3.Who you know
Yes, It’s WHO you know. But remember, the more auditions you go on and the more workshops you take, the more casting directors you will know. If casting gets 2,000 submissions for a role and picks 100-150 to bring in, you can bet half of them are the “aces in the hole” they already know and love. They do love to see new faces. But the actors they know are the ones they bring in the most often. Let’s say you were casting a commercial. Wouldn’t your first thought be someone you already knew that fit the breakdown perfectly? There are quite a few ways to meet commercial CDs and by networking through social media it should be even EASIER than ever!! Take workshops, do showcases, do live shows and make friends with other people in the entertainment industry –not just actors. For all you know, your next door neighbor might work in casting!
Opening this door can really make your career take off—even if you have bad headshots, no resume and don’t know anyone in town. Maybe you are AMAZING at speaking different languages, surfing, stunts, sports, juggling, stilts, etc. This is where we do lots of “real people” submissions. Commercial castings love “real people” that do “real things.” Most of the time, they are really asking for “real actors that do real things” like actor moms, families, pet lovers, Honda drivers, etc. Agents will never know these personal skills or traits about you unless you tell them. Remind them constantly and send photos and video clips of you doing these activities. Have a fantastic golf swing? Let’s see it!! You will be our go-to “golfer” when we see a breakdown looking for one. We love real couples and photos with pets. But we can’t submit you as a “real couple” if we don’t have a photo or know your personal life, right? I represent an actress with mediocre headshots and a weak resume. But she is an extremely talented actress who also happens to be very athletic and skilled at just about any sport. She constantly hustles to find work that fits her athletic type and therefore gets out more often than others. Don’t hesitate to email stuff like this to your agent. You’re giving us extra tools to get you more auditions. Casting loves it when agents add notes to submissions with details about your special skills. Help us help you. Give us detailed reminders about the Ping Pong championship you recently won. We want to know!! Plus, it keeps you fresh in our minds and lets us know what else you’re capable of when we see a breakdown for it.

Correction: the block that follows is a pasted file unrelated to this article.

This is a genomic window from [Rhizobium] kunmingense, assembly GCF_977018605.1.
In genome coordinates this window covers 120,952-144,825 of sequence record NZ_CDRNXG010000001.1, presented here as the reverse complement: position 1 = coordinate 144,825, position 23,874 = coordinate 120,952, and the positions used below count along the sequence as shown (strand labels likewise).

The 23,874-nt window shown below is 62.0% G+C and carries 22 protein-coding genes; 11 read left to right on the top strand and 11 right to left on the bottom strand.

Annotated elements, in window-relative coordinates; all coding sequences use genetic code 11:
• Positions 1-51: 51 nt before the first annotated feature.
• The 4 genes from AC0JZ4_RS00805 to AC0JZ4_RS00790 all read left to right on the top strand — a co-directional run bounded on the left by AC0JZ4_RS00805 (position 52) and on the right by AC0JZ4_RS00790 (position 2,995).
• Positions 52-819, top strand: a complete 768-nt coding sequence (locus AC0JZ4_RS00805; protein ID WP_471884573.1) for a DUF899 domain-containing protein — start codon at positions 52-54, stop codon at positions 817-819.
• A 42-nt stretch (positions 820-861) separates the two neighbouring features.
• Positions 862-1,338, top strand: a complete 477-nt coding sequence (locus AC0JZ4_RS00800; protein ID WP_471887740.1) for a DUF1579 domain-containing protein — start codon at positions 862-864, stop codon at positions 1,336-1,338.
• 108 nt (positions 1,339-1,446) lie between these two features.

5.Training & Comedy
Most commercials right now are booked by heavy-hitting comedy folks. The young brunette in the AT&T commercials? Milana Vayntrub (Upright Citizens Brigade). Flo from Progressive? Stephanie Courtney (Groundlings). Two professionally trained actors with extensive comedy backgrounds who got to where they are by living and breathing the comedy scene. The Sonic Guys? Thomas James "T. J." Jagodowski (Second City) & Peter Grosz (writer for The Colbert Report). You need to have a major comedy school on your resume –one that you completed at the highest level. Being on a team or sketch group is even better! (And helpful if you are stuck at Door #2.) I represent a guy with headshots that are six years old. But he’s got guest star and recurring credits, he knows everyone in town, and he’s a Second City Conservatory graduate. He gets a pass for Door #1. Most commercial auditions rely heavily on improv, so you should constantly train that muscle. Walking into the audition like a deer in headlights is the kiss of death. Only professional training can help you overcome that fear. Most major commercial actors have graduated from one of four main improv schools. They get called in because of that school’s reputation for great training. You should always be training! The harder you work, the luckier you get.
These are the five doors to helping you get commercial auditions. Some actors are lucky enough to get auditions with only one door open. You might need to open all five. Yes, a strong agent working for a well-respected agency always helps a bit too. :) But you should be the one doing 90 percent of the work to get auditions. With big celebrities doing commercials more and more, the commercial industry is more competitive than ever. We need to give casting a good reason it should be you instead!